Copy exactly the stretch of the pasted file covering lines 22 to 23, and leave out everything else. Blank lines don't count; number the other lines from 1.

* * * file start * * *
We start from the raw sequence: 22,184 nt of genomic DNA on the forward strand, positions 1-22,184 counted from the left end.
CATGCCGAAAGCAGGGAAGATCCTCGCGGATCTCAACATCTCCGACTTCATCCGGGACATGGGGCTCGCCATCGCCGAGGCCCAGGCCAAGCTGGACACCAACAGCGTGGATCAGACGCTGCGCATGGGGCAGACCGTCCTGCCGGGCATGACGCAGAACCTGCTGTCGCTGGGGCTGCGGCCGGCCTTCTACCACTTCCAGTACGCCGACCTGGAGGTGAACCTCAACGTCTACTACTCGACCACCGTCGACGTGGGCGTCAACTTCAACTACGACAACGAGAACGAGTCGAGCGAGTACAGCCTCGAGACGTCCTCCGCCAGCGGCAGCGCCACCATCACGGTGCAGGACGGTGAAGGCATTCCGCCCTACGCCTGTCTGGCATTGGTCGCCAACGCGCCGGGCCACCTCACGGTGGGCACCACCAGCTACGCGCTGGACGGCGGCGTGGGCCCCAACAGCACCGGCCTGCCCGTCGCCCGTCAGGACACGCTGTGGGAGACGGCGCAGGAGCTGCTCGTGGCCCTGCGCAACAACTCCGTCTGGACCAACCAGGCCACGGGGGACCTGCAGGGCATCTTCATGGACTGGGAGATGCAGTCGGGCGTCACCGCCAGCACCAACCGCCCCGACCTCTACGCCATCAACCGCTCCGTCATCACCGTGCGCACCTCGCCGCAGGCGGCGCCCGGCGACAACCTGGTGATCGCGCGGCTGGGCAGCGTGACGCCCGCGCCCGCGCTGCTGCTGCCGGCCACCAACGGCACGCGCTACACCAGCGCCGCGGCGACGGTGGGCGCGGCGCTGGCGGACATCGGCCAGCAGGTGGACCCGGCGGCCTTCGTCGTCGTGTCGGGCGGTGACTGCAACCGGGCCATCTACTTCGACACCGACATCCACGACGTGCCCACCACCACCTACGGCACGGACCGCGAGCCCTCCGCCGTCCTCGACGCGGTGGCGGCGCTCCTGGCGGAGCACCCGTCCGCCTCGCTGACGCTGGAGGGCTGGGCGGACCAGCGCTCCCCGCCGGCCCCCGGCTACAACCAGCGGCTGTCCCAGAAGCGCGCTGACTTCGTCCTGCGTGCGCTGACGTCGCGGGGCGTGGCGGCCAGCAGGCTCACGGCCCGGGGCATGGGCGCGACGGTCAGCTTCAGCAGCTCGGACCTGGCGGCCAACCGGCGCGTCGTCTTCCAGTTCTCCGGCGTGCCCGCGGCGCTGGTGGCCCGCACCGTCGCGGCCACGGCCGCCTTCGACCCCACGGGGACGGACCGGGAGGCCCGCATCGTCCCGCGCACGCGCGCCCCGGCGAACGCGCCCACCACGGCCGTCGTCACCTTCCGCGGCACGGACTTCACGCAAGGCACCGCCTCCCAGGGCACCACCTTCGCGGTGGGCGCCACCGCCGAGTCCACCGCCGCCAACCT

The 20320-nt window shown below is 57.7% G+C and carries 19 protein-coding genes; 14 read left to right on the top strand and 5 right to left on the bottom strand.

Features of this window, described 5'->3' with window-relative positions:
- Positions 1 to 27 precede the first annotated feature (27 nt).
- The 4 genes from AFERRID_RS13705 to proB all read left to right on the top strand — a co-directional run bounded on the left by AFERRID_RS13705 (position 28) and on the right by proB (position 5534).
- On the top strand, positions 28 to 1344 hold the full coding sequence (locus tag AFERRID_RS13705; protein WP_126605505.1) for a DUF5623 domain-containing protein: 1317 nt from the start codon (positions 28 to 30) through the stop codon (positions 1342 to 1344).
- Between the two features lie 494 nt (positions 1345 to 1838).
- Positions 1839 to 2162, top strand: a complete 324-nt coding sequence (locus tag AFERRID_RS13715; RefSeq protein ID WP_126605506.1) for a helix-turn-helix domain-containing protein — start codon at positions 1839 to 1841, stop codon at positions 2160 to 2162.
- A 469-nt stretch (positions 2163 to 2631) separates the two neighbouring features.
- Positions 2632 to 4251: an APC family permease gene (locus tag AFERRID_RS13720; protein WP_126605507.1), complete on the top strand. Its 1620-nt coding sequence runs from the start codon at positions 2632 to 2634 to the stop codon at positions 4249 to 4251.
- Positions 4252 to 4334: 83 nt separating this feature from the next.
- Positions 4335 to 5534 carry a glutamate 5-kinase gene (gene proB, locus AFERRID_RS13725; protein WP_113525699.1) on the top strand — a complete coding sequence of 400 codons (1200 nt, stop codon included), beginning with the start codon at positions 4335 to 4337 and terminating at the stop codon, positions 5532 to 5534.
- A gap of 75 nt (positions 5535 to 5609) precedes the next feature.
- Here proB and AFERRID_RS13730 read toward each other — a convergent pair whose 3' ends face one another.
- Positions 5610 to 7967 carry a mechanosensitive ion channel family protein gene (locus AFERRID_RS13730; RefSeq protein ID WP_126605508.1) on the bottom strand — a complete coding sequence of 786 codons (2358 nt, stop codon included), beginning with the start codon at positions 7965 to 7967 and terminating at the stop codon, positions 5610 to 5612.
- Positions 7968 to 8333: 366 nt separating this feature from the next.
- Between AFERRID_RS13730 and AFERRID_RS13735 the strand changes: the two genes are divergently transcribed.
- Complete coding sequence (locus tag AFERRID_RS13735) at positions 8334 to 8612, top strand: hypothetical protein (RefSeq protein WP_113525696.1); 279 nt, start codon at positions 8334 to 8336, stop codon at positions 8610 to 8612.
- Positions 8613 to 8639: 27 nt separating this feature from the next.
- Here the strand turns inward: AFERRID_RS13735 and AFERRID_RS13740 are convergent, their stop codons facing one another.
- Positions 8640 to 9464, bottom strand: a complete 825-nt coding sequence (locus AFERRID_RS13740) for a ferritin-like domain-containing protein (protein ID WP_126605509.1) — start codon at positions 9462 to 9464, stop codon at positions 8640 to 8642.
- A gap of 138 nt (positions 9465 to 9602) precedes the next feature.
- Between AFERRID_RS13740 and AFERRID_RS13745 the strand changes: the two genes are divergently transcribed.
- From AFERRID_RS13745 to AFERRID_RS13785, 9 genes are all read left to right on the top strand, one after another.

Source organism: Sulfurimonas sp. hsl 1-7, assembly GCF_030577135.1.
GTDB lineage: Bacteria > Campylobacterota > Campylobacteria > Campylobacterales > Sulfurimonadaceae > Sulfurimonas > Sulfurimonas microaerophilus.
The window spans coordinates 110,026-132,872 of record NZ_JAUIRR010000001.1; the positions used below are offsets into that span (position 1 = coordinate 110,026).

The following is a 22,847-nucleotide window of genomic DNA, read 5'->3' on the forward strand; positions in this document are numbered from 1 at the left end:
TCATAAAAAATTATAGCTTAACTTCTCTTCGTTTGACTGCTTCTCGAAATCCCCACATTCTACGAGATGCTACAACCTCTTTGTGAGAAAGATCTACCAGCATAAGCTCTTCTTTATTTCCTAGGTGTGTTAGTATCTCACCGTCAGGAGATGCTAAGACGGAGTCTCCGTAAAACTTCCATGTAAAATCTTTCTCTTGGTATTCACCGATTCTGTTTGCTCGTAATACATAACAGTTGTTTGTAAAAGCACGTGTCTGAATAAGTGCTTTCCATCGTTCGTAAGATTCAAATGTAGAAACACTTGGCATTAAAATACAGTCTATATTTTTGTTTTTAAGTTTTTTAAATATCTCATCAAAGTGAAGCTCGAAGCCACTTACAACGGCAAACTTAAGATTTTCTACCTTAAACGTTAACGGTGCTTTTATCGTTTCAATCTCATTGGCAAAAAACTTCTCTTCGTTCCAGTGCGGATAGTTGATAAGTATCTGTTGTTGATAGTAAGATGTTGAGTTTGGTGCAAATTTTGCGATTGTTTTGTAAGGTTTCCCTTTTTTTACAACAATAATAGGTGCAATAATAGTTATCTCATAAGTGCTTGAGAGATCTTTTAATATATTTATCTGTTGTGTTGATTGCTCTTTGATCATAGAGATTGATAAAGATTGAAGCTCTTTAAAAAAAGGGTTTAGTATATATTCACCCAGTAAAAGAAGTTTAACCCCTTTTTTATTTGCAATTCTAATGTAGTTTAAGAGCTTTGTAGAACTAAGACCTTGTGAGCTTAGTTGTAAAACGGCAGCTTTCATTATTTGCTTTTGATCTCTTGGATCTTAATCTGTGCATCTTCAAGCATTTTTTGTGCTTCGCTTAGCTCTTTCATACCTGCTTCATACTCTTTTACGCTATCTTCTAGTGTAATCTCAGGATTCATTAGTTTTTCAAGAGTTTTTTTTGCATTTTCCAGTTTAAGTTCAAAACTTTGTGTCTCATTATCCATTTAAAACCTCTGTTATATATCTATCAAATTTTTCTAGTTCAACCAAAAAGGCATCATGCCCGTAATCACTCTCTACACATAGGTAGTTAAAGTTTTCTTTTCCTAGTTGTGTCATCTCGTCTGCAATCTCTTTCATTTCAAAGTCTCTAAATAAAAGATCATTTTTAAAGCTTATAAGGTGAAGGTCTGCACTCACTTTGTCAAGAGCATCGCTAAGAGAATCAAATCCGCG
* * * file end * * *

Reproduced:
- Positions 8640 to 9464, bottom strand: a complete 825-nt coding sequence (locus AFERRID_RS13740) for a ferritin-like domain-containing protein (protein ID WP_126605509.1) — start codon at positions 9462 to 9464, stop codon at positions 8640 to 8642.
- A gap of 138 nt (positions 9465 to 9602) precedes the next feature.